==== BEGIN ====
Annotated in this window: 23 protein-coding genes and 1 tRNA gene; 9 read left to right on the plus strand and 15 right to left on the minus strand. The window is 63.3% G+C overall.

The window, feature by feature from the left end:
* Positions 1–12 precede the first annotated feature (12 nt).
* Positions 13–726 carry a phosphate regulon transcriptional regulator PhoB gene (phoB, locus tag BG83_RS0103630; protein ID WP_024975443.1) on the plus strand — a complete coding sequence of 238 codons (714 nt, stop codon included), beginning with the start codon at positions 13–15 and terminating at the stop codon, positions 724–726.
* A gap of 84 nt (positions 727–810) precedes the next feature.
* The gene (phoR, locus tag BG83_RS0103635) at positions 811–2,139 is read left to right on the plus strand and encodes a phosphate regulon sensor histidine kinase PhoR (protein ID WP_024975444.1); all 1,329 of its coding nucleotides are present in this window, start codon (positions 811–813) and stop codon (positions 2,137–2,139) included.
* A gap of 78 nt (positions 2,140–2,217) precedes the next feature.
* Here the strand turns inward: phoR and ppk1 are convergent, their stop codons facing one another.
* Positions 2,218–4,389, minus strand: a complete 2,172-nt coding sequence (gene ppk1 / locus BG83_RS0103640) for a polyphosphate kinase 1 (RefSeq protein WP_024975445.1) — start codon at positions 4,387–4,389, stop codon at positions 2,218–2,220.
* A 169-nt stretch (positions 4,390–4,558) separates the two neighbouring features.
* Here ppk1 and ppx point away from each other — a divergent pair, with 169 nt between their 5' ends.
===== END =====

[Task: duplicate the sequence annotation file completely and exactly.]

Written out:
Annotated in this window: 23 protein-coding genes and 1 tRNA gene; 9 read left to right on the plus strand and 15 right to left on the minus strand. The window is 63.3% G+C overall.

The window, feature by feature from the left end:
* Positions 1–12 precede the first annotated feature (12 nt).
* Positions 13–726 carry a phosphate regulon transcriptional regulator PhoB gene (phoB, locus tag BG83_RS0103630; protein ID WP_024975443.1) on the plus strand — a complete coding sequence of 238 codons (714 nt, stop codon included), beginning with the start codon at positions 13–15 and terminating at the stop codon, positions 724–726.
* A gap of 84 nt (positions 727–810) precedes the next feature.
* The gene (phoR, locus tag BG83_RS0103635) at positions 811–2,139 is read left to right on the plus strand and encodes a phosphate regulon sensor histidine kinase PhoR (protein ID WP_024975444.1); all 1,329 of its coding nucleotides are present in this window, start codon (positions 811–813) and stop codon (positions 2,137–2,139) included.
* A gap of 78 nt (positions 2,140–2,217) precedes the next feature.
* Here the strand turns inward: phoR and ppk1 are convergent, their stop codons facing one another.
* Positions 2,218–4,389, minus strand: a complete 2,172-nt coding sequence (gene ppk1 / locus BG83_RS0103640) for a polyphosphate kinase 1 (RefSeq protein WP_024975445.1) — start codon at positions 4,387–4,389, stop codon at positions 2,218–2,220.
* A 169-nt stretch (positions 4,390–4,558) separates the two neighbouring features.
* Here ppk1 and ppx point away from each other — a divergent pair, with 169 nt between their 5' ends.